for a particular search phrase. Search engines continually scour web for content and rank them
for validity. To rank “organically” is to be visible and deemed important by a search engine for a
particular search phrase like “Atlanta Homes for Sale.”
Thanks to this online revolution, the Internet lead generation
model for real estate agents was born. For the first time, those
agents that could leverage the Internet were competing with
those experienced agents that had held all the listing inventory.
Buyers still wanted to see homes more than anything else. But with
Internet Data Exchange (IDX) putting listings in everyone’s virtual
hands, the agents who got the most traffic didn’t necessarily have
the most signs in yards. Buyers were now making contact with real
estate agents online, and that contact was often being made with
agents other than the listing agent. Tech-savvy Internet agents were
consumed with getting their website to show in the search engine
results pages for major search terms like “City Name + Real Estate”
or “City Name + Homes.”
All that changed in October 2004, when Figure 8
Wired editor Chris Anderson shook the
Internet world with his article, “The Long
Tail.” Anderson presented a theory (which
he later expanded upon in his 2006 book
of the same name) that given no inventory
or stocking costs and the ability to stock
a near unlimited variety of products, your
most popular items would generate about 20
percent of your sales. All the rest, the “long
tail,” would actually add up to 80 percent.
He cited Netflix and Amazon.com as case
studies that proved his point.
The “long tail” holds true for search engine
phrases as well. The most popular phrases for
your product or service will generally add up to about 20 percent of
the traffic for your website. The “long tail” of less common phrases
will generally deliver an amazing 80 percent of your traffic. We’ve
seen this theory become a reality for our real estate website, as you
can see in Figure 8.
Hyperlocal content generation for websites and blogs started to
rise as businesses started to understand the “long tail” theory. Real
estate agents quickly noticed the difference in the quality of leads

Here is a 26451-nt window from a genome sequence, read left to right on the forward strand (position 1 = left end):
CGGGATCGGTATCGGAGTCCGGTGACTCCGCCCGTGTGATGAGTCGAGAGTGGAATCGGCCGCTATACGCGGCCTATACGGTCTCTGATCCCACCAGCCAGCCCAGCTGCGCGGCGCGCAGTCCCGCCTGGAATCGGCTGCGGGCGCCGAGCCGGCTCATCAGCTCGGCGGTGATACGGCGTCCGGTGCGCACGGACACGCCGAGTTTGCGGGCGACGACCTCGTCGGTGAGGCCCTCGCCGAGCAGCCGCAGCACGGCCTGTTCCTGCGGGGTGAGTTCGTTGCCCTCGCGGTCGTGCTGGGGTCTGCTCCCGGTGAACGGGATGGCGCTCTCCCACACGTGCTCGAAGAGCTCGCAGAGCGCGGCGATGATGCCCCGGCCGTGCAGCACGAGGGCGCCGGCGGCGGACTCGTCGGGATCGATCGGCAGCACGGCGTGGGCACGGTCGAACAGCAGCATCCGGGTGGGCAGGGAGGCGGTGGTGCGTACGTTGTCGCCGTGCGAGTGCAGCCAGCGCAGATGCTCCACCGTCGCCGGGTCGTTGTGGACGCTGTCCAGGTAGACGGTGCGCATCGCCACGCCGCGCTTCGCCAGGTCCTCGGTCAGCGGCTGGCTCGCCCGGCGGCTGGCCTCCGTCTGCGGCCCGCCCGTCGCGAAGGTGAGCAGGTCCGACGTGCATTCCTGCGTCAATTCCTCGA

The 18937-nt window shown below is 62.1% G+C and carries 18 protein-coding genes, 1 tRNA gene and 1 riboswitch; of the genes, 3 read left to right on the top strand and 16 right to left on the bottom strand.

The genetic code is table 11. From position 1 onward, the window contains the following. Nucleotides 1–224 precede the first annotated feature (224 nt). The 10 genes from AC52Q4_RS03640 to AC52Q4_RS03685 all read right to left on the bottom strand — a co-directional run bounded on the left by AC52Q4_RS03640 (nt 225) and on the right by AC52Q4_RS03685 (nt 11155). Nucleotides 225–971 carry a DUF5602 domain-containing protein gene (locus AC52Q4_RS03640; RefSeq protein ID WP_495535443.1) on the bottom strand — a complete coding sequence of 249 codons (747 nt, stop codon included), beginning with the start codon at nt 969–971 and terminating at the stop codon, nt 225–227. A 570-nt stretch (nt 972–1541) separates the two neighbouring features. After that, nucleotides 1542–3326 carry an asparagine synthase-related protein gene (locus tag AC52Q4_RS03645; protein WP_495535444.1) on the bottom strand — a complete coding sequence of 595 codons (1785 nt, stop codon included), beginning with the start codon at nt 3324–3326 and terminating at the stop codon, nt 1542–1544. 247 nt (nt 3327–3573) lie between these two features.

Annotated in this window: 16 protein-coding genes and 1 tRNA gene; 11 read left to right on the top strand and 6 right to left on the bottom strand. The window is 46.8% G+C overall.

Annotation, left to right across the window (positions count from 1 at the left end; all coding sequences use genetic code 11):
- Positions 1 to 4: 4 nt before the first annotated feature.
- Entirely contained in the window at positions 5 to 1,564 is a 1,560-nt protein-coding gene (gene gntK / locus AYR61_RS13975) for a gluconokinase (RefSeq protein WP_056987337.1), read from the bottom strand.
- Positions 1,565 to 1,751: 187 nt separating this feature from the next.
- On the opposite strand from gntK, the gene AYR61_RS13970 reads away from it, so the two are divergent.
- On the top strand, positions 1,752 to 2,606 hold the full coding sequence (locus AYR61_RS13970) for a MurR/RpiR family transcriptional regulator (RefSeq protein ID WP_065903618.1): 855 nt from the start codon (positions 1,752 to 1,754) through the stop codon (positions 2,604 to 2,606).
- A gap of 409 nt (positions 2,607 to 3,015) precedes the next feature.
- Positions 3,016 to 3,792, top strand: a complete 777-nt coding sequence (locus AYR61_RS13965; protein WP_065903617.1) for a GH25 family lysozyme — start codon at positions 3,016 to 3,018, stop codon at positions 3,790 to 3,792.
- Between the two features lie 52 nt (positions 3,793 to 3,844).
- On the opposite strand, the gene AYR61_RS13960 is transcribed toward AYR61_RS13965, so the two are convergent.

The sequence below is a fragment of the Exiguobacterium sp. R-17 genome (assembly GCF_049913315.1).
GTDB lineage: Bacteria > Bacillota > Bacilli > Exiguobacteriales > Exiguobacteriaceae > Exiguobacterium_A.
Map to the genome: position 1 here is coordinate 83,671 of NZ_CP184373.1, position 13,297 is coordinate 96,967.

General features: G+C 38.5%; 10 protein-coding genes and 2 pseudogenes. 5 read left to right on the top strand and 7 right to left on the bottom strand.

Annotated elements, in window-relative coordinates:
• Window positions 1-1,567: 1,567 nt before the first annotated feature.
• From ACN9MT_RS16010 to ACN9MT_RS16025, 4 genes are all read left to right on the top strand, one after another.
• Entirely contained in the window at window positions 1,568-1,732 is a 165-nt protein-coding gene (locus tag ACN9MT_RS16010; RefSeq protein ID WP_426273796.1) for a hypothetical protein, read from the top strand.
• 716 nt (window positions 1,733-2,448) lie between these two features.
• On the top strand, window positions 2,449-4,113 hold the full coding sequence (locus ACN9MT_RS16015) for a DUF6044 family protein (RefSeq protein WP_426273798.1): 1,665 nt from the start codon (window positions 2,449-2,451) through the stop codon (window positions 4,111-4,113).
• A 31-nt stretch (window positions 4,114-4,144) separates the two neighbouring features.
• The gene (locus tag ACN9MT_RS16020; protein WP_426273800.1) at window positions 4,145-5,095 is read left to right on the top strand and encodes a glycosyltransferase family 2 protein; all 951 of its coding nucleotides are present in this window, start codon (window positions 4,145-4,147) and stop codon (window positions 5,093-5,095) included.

that were generated from the most common search phrases like
“Austin Real Estate” when compared to long-tail search terms like
“Lake Travis View Homes.” The “Austin Real Estate” leads were
mostly buyers just starting their home search or agents checking on
the competition. The leads generated from more specific phrases
like “Lake Travis View Homes” generated buyers who tended to
be further along in their home search, who knew what geographic
area they wanted to live in, and who knew what type of home they
wanted to buy. The more specific the search criteria, the more
motivated the lead. Thus, higher quality leads came directly from
less commonly used search phrases.
The good news is that the big competitors are still vying for
the common phrases like “City + Real Estate” and ignoring the
higher quality traffic from the “long tail.” This makes SEO and
paid advertising cheaper and easier for agents savvy enough to
understand the long tail, and it represents another reason for the
traffic drop I noted in the big national real estate websites.
Blogging tools like WordPress and Tumblr have become common
marketing tools to the effect of hundreds of thousands of blog
posts generated by businesses each day. Blogs made it easy for real
estate agents to create and post local content online. And since
these blog platforms played well with search engines hungry for
relevant content, blogs flush with local content started ranking
well in search engine results for those hyperlocal terms. As a result,
in only a handful of years, the online social network and blogging
platform ActiveRain went from being a little-known tool to a
leading platform for real estate bloggers creating local content that
can rank in search engines.
Fast forward to the present and let’s examine the Internet’s most
popular websites based on data collected from Hitwise5 (see Figure
11). Three of the top six most-visited websites are social networks.
In my opinion, the recent decline in traffic on the big real estate
portals is the fact that the most visited websites are now search